as well as infiltration of saltwater into freshwater supplies. Cities in the developing world are also vulnerable to indoor and outdoor pollution effects and heatwaves exacerbated by the urban heat island, and road-traffic injuries are a significant burden.
      • Campbell-Lendrum D.
      • Corvalan C.
      Climate change and developing-country cities: implications for environmental health and equity.
      Moreover, the buildings, point sources, and fixed sources of cities and peri-urban areas are centers for greenhouse gas emissions, exacerbating the problems from which residents already suffer.

      Unhealthy Synergy of Climate-Dependent Factors

      Independently, the above factors have grave consequences for global health. In reality, they are mutually reinforcing. Drought exacerbates malnutrition, and causes populations to become displaced, where they can be subject to different patterns of vectorborne diseases and introduce new infectious diseases into previously unaffected areas. Floods precipitate cholera and other diarrheal diseases, can affect infrastructure for years, and can contribute to a biologic context where oral vaccines become less effective. The interaction of these and associated ecologic effects may result in profound and unpredictable impacts associated with quite gradual changes in climate, especially for communities with limited adaptive capacity.

      Climate Change, Public Health, and Global Health: Terms and Key Concepts

      The UN Framework Convention on Climate Change identified two main strategies for limiting the negative impacts of climate change: mitigation and adaptation (unfccc.int/essential_background/glossary/items/3666.php). Mitigation involves reduced production and/or increased sequestration of greenhouse gases. Adaptation refers to activities that preserve function and health in the face of existing climate change.
      From the standard public health perspective of primary, secondary, and tertiary prevention, mitigation is in fact zero-order prevention, as it focuses on preventing the hazard from coming into being, where primary prevention involves preventing the interaction between the hazard and human hosts.
      • McMichael A.J.
      The urban environment and health in a world of increasing globalization: issues for developing countries.
      Adaptation includes elements corresponding to each of primary, secondary, and tertiary prevention in public health. Public health has also relied on a separate framework, the ten essential public health services, to highlight important public health activities in the climate change response.
      • Frumkin H.
      • Hess J.
      • Luber G.
      • Malilay J.
      • McGeehin M.
      Climate change: the public health response.
      In addition, public health practitioners have focused on the concept of co-benefits in discussing adaptive strategies and their effects on human health. Co-benefits are positive health impacts associated with greenhouse gas mitigation interventions, such as increased cardiovascular fitness and decreased respiratory disease prevalence, as a result of increased reliance on human-powered transportation (e.g., walking or bicycling versus driving or using transit).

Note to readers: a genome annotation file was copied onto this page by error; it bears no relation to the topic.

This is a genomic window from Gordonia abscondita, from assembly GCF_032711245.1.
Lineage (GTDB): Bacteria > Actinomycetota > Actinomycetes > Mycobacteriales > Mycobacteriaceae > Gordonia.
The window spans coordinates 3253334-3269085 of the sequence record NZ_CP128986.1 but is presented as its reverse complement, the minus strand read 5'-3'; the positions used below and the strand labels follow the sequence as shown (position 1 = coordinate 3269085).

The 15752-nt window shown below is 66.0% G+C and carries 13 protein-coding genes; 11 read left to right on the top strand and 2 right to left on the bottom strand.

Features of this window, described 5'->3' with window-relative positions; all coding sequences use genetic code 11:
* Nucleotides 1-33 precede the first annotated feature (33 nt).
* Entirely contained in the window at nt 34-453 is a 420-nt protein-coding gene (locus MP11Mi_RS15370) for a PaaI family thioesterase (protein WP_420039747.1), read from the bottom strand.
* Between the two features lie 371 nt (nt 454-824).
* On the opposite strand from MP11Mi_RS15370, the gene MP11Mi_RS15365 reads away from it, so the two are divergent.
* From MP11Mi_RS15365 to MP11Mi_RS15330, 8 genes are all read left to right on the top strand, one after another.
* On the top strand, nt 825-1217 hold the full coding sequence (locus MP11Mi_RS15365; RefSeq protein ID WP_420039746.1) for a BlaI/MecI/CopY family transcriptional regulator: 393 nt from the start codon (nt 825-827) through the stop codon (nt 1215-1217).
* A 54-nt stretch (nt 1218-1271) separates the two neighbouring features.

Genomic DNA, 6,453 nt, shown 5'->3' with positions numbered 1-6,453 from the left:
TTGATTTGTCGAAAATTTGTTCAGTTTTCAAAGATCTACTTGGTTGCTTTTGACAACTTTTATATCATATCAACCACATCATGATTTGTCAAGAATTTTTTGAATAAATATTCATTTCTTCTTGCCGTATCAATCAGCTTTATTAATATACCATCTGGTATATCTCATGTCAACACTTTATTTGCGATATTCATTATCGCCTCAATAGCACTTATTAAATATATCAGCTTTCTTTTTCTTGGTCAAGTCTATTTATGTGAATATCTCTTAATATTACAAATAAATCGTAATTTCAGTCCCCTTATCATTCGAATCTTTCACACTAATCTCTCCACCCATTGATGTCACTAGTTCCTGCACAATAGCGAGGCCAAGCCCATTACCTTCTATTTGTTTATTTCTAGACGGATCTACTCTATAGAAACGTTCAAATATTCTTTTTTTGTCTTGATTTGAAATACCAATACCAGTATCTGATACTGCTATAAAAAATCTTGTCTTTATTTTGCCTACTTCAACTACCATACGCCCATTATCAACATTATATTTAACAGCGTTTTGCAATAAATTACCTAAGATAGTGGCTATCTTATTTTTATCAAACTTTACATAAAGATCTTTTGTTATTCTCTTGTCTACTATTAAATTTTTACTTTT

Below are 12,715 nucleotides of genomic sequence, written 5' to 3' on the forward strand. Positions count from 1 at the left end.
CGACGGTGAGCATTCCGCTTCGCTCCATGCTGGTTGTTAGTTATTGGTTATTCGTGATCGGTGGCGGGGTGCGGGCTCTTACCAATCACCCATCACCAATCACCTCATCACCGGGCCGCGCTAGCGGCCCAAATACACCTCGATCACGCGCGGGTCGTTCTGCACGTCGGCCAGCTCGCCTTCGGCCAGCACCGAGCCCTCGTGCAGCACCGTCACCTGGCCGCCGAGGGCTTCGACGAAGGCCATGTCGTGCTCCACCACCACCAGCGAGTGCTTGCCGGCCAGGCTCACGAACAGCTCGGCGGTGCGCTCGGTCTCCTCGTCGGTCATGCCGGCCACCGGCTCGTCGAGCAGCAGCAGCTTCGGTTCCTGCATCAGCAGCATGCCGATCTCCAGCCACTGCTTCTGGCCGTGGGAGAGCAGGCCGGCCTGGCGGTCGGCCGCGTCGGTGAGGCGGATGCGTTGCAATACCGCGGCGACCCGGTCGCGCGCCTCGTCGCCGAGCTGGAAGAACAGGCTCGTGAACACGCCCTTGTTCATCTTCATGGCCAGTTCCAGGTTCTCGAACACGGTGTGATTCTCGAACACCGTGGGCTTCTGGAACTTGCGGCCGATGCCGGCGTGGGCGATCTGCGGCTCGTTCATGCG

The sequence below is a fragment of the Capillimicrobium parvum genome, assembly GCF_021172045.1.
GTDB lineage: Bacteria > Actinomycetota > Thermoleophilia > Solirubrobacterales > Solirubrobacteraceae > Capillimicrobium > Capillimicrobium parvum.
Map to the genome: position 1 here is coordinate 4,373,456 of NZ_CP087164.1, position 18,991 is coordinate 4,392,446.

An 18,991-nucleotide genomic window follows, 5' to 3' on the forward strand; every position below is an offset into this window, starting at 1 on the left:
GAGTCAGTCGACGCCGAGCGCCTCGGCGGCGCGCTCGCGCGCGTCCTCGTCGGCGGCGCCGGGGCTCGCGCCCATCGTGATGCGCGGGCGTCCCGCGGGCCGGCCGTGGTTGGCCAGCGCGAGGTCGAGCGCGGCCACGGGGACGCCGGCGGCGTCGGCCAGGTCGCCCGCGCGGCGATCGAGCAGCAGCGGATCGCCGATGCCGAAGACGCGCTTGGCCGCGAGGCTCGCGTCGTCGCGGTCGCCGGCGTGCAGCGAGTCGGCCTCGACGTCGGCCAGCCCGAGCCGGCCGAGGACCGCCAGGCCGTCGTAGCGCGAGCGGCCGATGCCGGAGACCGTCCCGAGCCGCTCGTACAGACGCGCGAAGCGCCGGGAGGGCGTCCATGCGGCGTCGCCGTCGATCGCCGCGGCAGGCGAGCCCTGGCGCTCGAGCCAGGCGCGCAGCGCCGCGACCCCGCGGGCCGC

The mitigation and adaptation landscapes are fundamentally different in rich and poor countries, and this difference has implications for equity and for global health policy. The per capita contribution to global consumption of the very poorest of countries is disproportionately small (Figure 1, Figure 2), so that, with the exception of a few, specific high-yield opportunities in poor countries that could also have important health co-benefits, the focus on mitigation needs to remain with the leading emitters of greenhouse gases, including both industrialized countries belonging to the Organisation for Economic Co-operation and Development (OECD) and newly industrializing, middle-income countries such as China and India, which have rapidly risen in the ranks of global greenhouse gas emitters. Proportionally, to achieve more equitable per capita emissions levels worldwide, reduction of industrialized countries' emissions should be significantly greater than that of less developed nations.
      • Haines A.
      • Kovats R.S.
      • Campbell-Lendrum D.
      • Corvalan C.
      Climate change and human health: impacts, vulnerability, and mitigation.

      Global Commons Institute. Contraction and convergence. www.gci.org.uk/contconv/cc.html.

      Middle-income countries with large absolute emissions profiles must also mitigate aggressively to conform with convergence per capita emissions targets, and technology transfer from industrialized to less industrialized countries will be fundamental to facilitating economic growth while constraining emissions.
      Intergovernmental Panel on Climate Change Climate change 2007: the physical science basis. Contribution of Working Group III to the Fourth Assessment Report of the Intergovernmental Panel on Climate Change.
      However, one specific opportunity for health co-benefits from mitigation efforts is particularly instructive for global health. The indoor burning of biomass (especially wood and charcoal) for cooking and heat is a major contributor to greenhouse gas production in low-income countries, and the major source of indoor air pollution, which in turn is a major risk factor for two of the ten leading causes of loss of DALYs in low-income countries (i.e., lower respiratory infections and chronic obstructive pulmonary disease).
      • Lopez A.
      • Mathers C.
      • Ezzati M.
      Global burden of disease and risk factors.